|The second JPEG
illustrates the above exact terms in paradigm 1b, below. These are found
half a millennium earlier in Classical Arabic. The reader will notice how
the exact cognates are a perfect match.
Next time I will propose to raise the bar
even higher. I will use a paradigm composed of 10 words from
the English, Fench Spanish , Italian and Latin Languages. Likewise,
following the same methology used in paradigm # 1, I will demonstrate
that all of the words listed below in paradigm #2 have exact Arabic
cognates. Below is the proposed new list which will be dealt with
in the next episode.
Meanwhile, the reader is invited to guess
the Arabic cognates which are the original source of these terms.
sear, sere (v.) Old English searian "dry
up, to whither,
sore (adj.) Old English sar "painful, grievous,
aching," infl. in meaning by O.N. sarr "sore, wounded,
Sera, Soir, Evening, night, Latin sera night.
swart Old English. sweart "black,"
sur- prefix meaning "over, above, beyond, in addition,"
especially in words from Anglo-Fr. and Old French, from Old French sour-,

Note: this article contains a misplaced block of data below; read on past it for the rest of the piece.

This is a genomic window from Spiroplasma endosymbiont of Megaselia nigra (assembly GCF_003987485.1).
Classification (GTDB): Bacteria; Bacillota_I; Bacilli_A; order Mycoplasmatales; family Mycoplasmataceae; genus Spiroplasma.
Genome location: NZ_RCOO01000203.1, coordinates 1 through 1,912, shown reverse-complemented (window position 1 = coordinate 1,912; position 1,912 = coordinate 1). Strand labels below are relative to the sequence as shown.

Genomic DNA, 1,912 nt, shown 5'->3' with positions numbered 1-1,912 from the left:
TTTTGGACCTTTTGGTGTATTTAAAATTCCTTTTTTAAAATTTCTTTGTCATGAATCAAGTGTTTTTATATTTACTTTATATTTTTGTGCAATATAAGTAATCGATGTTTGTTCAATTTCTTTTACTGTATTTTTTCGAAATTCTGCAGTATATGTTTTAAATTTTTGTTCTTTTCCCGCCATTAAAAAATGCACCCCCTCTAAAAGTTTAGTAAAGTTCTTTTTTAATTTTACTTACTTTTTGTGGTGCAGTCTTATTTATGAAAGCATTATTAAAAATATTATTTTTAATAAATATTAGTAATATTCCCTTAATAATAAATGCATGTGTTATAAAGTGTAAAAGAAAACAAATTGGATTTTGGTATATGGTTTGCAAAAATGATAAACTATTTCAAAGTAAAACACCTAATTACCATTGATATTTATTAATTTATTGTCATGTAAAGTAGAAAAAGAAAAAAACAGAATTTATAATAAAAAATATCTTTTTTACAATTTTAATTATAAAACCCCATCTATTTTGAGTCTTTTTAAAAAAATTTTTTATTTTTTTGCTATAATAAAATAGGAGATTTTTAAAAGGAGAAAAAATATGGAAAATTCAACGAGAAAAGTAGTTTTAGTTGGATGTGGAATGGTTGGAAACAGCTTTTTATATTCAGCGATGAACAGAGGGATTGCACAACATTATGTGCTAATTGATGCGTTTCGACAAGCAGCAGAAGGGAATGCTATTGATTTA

sor-, sur-, from L. super (see super-). .
sierra "a range of hills," 1613, via Spanish sierra
"jagged mountain range,"
sirrah 1526, term of address used to men or boys expressing
anger or contempt, archaic extended form of sir (in U.S., siree,
attested from 1823).
sir 1297, title of honor of a knight or baronet (until
17c. also a title of priests), variant of sire, originally used only in
sour Old English. sur,- "sour, salty, bitter"
Serre, serry, serried "pressed close together,",
pp. of serry "to press close together" (1581), a military term,
from Middle French. serre "close, compact," pp. of serrer "press
To be continued
(1) * Homonyms words that share the same
spelling or pronunciation (or both) but have different meanings
(2) *Synonyms different words with
similar or identical meanings and are interchangeable